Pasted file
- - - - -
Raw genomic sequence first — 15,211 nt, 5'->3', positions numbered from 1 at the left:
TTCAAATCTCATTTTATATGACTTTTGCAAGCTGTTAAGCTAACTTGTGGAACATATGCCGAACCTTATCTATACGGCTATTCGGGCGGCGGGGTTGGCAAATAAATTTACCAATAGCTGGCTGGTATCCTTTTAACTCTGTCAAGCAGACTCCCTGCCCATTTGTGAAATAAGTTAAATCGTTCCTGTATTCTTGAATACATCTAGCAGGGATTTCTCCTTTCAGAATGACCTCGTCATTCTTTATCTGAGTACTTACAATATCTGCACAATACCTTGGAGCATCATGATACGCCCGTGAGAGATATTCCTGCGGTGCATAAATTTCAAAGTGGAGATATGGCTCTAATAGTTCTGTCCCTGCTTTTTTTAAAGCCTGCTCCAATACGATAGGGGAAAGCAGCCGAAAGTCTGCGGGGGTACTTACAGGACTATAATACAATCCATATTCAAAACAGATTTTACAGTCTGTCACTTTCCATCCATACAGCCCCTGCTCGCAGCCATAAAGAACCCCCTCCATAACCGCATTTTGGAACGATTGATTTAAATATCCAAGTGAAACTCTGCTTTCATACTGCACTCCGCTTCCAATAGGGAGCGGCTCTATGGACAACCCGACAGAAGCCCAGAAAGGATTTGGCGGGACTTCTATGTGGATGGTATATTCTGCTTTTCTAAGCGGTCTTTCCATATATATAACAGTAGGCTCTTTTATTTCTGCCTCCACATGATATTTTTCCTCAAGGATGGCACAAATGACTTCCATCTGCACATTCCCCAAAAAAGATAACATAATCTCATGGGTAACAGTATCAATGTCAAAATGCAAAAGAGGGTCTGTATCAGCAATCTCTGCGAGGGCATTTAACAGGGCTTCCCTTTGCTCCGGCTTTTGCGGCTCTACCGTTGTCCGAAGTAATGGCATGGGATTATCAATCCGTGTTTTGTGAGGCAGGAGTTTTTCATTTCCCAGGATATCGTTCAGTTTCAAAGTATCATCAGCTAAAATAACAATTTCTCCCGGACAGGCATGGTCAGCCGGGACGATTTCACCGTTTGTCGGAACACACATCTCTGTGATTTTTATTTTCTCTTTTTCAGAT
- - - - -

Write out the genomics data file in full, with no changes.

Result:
Raw genomic sequence first — 15,211 nt, 5'->3', positions numbered from 1 at the left:
TTCAAATCTCATTTTATATGACTTTTGCAAGCTGTTAAGCTAACTTGTGGAACATATGCCGAACCTTATCTATACGGCTATTCGGGCGGCGGGGTTGGCAAATAAATTTACCAATAGCTGGCTGGTATCCTTTTAACTCTGTCAAGCAGACTCCCTGCCCATTTGTGAAATAAGTTAAATCGTTCCTGTATTCTTGAATACATCTAGCAGGGATTTCTCCTTTCAGAATGACCTCGTCATTCTTTATCTGAGTACTTACAATATCTGCACAATACCTTGGAGCATCATGATACGCCCGTGAGAGATATTCCTGCGGTGCATAAATTTCAAAGTGGAGATATGGCTCTAATAGTTCTGTCCCTGCTTTTTTTAAAGCCTGCTCCAATACGATAGGGGAAAGCAGCCGAAAGTCTGCGGGGGTACTTACAGGACTATAATACAATCCATATTCAAAACAGATTTTACAGTCTGTCACTTTCCATCCATACAGCCCCTGCTCGCAGCCATAAAGAACCCCCTCCATAACCGCATTTTGGAACGATTGATTTAAATATCCAAGTGAAACTCTGCTTTCATACTGCACTCCGCTTCCAATAGGGAGCGGCTCTATGGACAACCCGACAGAAGCCCAGAAAGGATTTGGCGGGACTTCTATGTGGATGGTATATTCTGCTTTTCTAAGCGGTCTTTCCATATATATAACAGTAGGCTCTTTTATTTCTGCCTCCACATGATATTTTTCCTCAAGGATGGCACAAATGACTTCCATCTGCACATTCCCCAAAAAAGATAACATAATCTCATGGGTAACAGTATCAATGTCAAAATGCAAAAGAGGGTCTGTATCAGCAATCTCTGCGAGGGCATTTAACAGGGCTTCCCTTTGCTCCGGCTTTTGCGGCTCTACCGTTGTCCGAAGTAATGGCATGGGATTATCAATCCGTGTTTTGTGAGGCAGGAGTTTTTCATTTCCCAGGATATCGTTCAGTTTCAAAGTATCATCAGCTAAAATAACAATTTCTCCCGGACAGGCATGGTCAGCCGGGACGATTTCACCGTTTGTCGGAACACACATCTCTGTGATTTTTATTTTCTCTTTTTCAGAT